Why all sculptors should love additive manufacturing, post 1

Zcorp printed back created from Cyberware scan of life sized sculpture.

Additive manufacturing or rapid prototyping or 3D printing (which ever word group you choose) is the most amazing tool set we have come across since we figured out how to melt metal.  Honestly, I think that this grouping of technology will bring changes to humanity on the level of metal casting.  These tools allow us to create essentially impossible forms, from impossible materials.  As a sculptor, I can create forms in weeks and days that would traditionally take me months and years.  I can push my design farther, grow my ideas faster and develop my forms through rapid generations at light speed allowing me to get closer to the masterpiece state and freeing me significantly to develop my conceptual ideation instead of merely being caught up in process.  The triad of creating traditional physical sculptures, scanning and manipulation of the forms in the computer and then rapidly producing both models and finished products is a perfect complement.    This same experience is happening for product designers – from architects to aerospace engineers.  Because of these tools, they are approaching form and physical solutions to problem with an entirely new paradigm.

Back scan data modelled in Rhino3D

Yes it is a technology and you do have to learn a few things to get started, but the technology has a wonderful community of engineers, designers and an amazing maker community of DIYers that are driving the tools into a seriously user friendly state.  Like anything you can make it as complicated as you want, but the tech is at a state that it is becoming amazingly user friendly.  There is some wonderful freeware (such as google’s sketchup and Igarashi’s smooth teddy) in which most anyone who can turn a computer on and do simple things like read this blog, can be modelling virtual forms in minutes.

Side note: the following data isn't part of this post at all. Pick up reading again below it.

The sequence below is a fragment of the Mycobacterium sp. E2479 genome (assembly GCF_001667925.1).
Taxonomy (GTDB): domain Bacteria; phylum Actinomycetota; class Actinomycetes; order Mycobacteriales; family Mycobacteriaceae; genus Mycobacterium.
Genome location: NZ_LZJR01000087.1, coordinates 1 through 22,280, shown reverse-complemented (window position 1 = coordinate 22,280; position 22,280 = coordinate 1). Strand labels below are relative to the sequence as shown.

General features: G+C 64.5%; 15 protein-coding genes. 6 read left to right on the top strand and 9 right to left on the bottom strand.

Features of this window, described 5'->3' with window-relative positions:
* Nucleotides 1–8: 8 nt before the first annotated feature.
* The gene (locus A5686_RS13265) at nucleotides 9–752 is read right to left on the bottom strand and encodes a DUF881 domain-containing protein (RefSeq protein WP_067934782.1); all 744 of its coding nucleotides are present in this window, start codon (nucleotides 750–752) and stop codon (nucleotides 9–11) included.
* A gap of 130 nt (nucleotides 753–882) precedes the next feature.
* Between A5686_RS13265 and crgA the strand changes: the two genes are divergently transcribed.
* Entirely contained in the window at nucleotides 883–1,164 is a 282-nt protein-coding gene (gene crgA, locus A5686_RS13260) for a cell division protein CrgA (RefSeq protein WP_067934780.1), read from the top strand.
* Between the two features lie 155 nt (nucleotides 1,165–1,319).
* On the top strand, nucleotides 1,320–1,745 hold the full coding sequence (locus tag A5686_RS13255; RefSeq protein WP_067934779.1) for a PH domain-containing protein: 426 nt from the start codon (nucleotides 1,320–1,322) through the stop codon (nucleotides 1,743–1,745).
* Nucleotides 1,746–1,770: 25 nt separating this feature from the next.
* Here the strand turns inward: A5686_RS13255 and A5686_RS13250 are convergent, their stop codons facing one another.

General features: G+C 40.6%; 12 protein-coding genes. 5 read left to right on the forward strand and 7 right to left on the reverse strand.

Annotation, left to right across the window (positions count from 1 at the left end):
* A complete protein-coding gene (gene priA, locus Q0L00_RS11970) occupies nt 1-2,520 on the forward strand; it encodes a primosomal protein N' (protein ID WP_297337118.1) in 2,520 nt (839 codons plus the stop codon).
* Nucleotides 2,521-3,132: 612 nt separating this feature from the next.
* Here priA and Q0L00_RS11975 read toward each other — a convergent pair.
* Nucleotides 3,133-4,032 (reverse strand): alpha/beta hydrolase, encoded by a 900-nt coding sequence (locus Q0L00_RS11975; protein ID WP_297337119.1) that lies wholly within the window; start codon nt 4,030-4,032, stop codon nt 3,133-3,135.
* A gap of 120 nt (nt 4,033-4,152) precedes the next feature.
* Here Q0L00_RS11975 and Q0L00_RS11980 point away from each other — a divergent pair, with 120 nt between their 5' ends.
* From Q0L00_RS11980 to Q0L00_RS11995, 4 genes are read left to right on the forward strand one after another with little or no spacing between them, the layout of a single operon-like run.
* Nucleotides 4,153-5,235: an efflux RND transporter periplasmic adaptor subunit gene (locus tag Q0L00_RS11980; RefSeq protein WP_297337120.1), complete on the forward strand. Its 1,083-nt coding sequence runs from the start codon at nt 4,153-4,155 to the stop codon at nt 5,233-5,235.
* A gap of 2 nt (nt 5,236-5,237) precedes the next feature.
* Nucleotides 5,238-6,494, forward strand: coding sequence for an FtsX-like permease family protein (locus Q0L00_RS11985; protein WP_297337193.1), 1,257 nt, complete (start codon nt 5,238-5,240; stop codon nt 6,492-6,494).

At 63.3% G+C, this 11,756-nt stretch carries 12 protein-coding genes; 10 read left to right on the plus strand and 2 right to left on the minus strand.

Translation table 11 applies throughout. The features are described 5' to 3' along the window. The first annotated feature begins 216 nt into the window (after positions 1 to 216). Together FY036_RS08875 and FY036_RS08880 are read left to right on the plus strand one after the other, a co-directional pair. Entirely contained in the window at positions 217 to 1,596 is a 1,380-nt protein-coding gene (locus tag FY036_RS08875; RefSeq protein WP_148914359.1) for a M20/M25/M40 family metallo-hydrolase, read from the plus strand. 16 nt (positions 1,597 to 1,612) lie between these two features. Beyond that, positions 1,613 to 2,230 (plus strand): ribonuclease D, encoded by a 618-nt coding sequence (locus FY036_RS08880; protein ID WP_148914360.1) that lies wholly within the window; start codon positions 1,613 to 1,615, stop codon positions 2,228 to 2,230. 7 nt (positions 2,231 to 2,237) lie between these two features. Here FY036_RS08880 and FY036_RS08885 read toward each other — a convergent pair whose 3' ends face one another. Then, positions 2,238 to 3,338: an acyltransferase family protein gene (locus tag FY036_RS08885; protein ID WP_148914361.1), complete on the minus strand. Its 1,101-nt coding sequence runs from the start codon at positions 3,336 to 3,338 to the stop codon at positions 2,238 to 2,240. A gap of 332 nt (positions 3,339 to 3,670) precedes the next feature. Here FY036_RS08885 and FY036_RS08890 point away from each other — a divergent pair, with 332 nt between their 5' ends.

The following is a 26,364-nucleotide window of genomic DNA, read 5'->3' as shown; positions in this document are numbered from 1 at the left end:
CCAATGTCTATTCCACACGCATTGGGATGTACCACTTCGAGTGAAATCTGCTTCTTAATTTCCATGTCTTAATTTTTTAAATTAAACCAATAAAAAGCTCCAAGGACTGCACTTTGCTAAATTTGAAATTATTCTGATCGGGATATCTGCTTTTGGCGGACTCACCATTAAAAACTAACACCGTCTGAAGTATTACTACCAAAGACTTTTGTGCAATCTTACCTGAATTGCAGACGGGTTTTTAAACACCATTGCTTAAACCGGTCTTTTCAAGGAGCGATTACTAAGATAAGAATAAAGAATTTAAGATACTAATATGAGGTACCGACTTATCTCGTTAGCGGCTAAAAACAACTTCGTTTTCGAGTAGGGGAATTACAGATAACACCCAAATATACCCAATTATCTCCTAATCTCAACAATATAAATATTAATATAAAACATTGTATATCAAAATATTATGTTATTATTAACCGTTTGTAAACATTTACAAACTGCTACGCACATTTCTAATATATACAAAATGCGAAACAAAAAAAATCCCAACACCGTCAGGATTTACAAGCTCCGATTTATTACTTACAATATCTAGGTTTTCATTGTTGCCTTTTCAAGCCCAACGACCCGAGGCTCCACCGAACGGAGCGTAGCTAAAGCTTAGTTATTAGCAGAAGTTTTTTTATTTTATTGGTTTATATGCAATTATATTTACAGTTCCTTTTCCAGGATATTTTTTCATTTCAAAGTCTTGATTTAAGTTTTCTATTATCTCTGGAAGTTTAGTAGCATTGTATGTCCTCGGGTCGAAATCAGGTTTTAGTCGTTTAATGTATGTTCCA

This is again the place where the wonderful community of scientists are now the artists best friend – and much to some of their surprise we can be an incredible resource for them.  We have a unique perspective on materials and form.  We approach problem solving without a box. (What box! There was a box?) This interaction for many of the engineers, researchers etc., I have spoken with led to breakthroughs for them.  This brings us back to a new revival of the renaissance.

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